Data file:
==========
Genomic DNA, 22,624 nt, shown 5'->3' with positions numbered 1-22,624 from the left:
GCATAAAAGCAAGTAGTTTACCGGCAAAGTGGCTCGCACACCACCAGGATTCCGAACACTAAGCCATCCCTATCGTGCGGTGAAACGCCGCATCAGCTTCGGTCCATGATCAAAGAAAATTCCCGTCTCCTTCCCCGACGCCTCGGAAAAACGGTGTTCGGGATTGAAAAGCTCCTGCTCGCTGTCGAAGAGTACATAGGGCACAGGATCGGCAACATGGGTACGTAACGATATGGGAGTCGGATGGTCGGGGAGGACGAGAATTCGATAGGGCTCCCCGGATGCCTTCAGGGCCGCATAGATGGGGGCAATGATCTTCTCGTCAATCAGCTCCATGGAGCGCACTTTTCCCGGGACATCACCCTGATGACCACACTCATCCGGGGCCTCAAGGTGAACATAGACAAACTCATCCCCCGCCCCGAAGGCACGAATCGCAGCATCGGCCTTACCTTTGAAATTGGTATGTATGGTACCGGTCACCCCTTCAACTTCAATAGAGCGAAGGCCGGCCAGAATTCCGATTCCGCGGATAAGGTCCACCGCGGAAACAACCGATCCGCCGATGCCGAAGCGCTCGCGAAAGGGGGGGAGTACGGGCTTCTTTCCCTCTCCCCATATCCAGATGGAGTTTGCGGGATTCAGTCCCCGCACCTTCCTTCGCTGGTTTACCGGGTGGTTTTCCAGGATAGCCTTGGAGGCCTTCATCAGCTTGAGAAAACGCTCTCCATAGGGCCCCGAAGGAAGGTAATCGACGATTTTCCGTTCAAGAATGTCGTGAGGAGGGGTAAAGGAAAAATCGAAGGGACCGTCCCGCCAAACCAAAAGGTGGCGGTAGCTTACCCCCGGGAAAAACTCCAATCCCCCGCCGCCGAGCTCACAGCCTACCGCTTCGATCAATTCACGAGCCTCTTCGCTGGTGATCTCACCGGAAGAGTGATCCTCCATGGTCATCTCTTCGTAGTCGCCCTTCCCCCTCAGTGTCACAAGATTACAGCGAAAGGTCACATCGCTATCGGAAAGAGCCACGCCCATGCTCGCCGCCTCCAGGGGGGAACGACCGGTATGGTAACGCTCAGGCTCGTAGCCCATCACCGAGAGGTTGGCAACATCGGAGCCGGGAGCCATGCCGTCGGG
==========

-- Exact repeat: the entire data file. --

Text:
Genomic DNA, 22,624 nt, shown 5'->3' with positions numbered 1-22,624 from the left:
GCATAAAAGCAAGTAGTTTACCGGCAAAGTGGCTCGCACACCACCAGGATTCCGAACACTAAGCCATCCCTATCGTGCGGTGAAACGCCGCATCAGCTTCGGTCCATGATCAAAGAAAATTCCCGTCTCCTTCCCCGACGCCTCGGAAAAACGGTGTTCGGGATTGAAAAGCTCCTGCTCGCTGTCGAAGAGTACATAGGGCACAGGATCGGCAACATGGGTACGTAACGATATGGGAGTCGGATGGTCGGGGAGGACGAGAATTCGATAGGGCTCCCCGGATGCCTTCAGGGCCGCATAGATGGGGGCAATGATCTTCTCGTCAATCAGCTCCATGGAGCGCACTTTTCCCGGGACATCACCCTGATGACCACACTCATCCGGGGCCTCAAGGTGAACATAGACAAACTCATCCCCCGCCCCGAAGGCACGAATCGCAGCATCGGCCTTACCTTTGAAATTGGTATGTATGGTACCGGTCACCCCTTCAACTTCAATAGAGCGAAGGCCGGCCAGAATTCCGATTCCGCGGATAAGGTCCACCGCGGAAACAACCGATCCGCCGATGCCGAAGCGCTCGCGAAAGGGGGGGAGTACGGGCTTCTTTCCCTCTCCCCATATCCAGATGGAGTTTGCGGGATTCAGTCCCCGCACCTTCCTTCGCTGGTTTACCGGGTGGTTTTCCAGGATAGCCTTGGAGGCCTTCATCAGCTTGAGAAAACGCTCTCCATAGGGCCCCGAAGGAAGGTAATCGACGATTTTCCGTTCAAGAATGTCGTGAGGAGGGGTAAAGGAAAAATCGAAGGGACCGTCCCGCCAAACCAAAAGGTGGCGGTAGCTTACCCCCGGGAAAAACTCCAATCCCCCGCCGCCGAGCTCACAGCCTACCGCTTCGATCAATTCACGAGCCTCTTCGCTGGTGATCTCACCGGAAGAGTGATCCTCCATGGTCATCTCTTCGTAGTCGCCCTTCCCCCTCAGTGTCACAAGATTACAGCGAAAGGTCACATCGCTATCGGAAAGAGCCACGCCCATGCTCGCCGCCTCCAGGGGGGAACGACCGGTATGGTAACGCTCAGGCTCGTAGCCCATCACCGAGAGGTTGGCAACATCGGAGCCGGGAGCCATGCCGTCGGG